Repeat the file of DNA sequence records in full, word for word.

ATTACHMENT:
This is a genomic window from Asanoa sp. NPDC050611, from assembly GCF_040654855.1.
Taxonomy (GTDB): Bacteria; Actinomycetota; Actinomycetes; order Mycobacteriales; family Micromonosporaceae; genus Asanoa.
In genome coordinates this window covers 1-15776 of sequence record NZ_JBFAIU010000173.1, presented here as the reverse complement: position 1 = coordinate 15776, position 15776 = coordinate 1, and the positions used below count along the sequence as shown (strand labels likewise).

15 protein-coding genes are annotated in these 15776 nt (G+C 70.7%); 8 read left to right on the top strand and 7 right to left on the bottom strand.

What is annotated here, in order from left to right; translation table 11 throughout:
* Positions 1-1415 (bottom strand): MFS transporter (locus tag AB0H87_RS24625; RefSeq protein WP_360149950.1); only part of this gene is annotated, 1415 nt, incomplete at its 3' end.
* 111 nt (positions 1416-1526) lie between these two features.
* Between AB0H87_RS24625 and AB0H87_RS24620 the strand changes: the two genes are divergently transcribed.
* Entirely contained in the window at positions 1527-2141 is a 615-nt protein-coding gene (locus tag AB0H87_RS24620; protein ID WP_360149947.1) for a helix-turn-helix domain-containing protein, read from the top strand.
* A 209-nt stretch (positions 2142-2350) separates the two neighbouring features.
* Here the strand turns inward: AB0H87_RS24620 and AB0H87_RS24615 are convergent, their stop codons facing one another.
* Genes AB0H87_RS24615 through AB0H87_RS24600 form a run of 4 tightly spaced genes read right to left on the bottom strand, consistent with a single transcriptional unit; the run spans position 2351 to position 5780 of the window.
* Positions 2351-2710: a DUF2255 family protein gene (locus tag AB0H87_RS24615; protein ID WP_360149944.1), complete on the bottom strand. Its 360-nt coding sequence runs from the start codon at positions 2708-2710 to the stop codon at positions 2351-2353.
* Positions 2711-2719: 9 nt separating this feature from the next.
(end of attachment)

This is a genomic window from Asanoa sp. NPDC050611, from assembly GCF_040654855.1.
Taxonomy (GTDB): Bacteria; Actinomycetota; Actinomycetes; order Mycobacteriales; family Micromonosporaceae; genus Asanoa.
In genome coordinates this window covers 1-15776 of sequence record NZ_JBFAIU010000173.1, presented here as the reverse complement: position 1 = coordinate 15776, position 15776 = coordinate 1, and the positions used below count along the sequence as shown (strand labels likewise).

15 protein-coding genes are annotated in these 15776 nt (G+C 70.7%); 8 read left to right on the top strand and 7 right to left on the bottom strand.

What is annotated here, in order from left to right; translation table 11 throughout:
* Positions 1-1415 (bottom strand): MFS transporter (locus tag AB0H87_RS24625; RefSeq protein WP_360149950.1); only part of this gene is annotated, 1415 nt, incomplete at its 3' end.
* 111 nt (positions 1416-1526) lie between these two features.
* Between AB0H87_RS24625 and AB0H87_RS24620 the strand changes: the two genes are divergently transcribed.
* Entirely contained in the window at positions 1527-2141 is a 615-nt protein-coding gene (locus tag AB0H87_RS24620; protein ID WP_360149947.1) for a helix-turn-helix domain-containing protein, read from the top strand.
* A 209-nt stretch (positions 2142-2350) separates the two neighbouring features.
* Here the strand turns inward: AB0H87_RS24620 and AB0H87_RS24615 are convergent, their stop codons facing one another.
* Genes AB0H87_RS24615 through AB0H87_RS24600 form a run of 4 tightly spaced genes read right to left on the bottom strand, consistent with a single transcriptional unit; the run spans position 2351 to position 5780 of the window.
* Positions 2351-2710: a DUF2255 family protein gene (locus tag AB0H87_RS24615; protein ID WP_360149944.1), complete on the bottom strand. Its 360-nt coding sequence runs from the start codon at positions 2708-2710 to the stop codon at positions 2351-2353.
* Positions 2711-2719: 9 nt separating this feature from the next.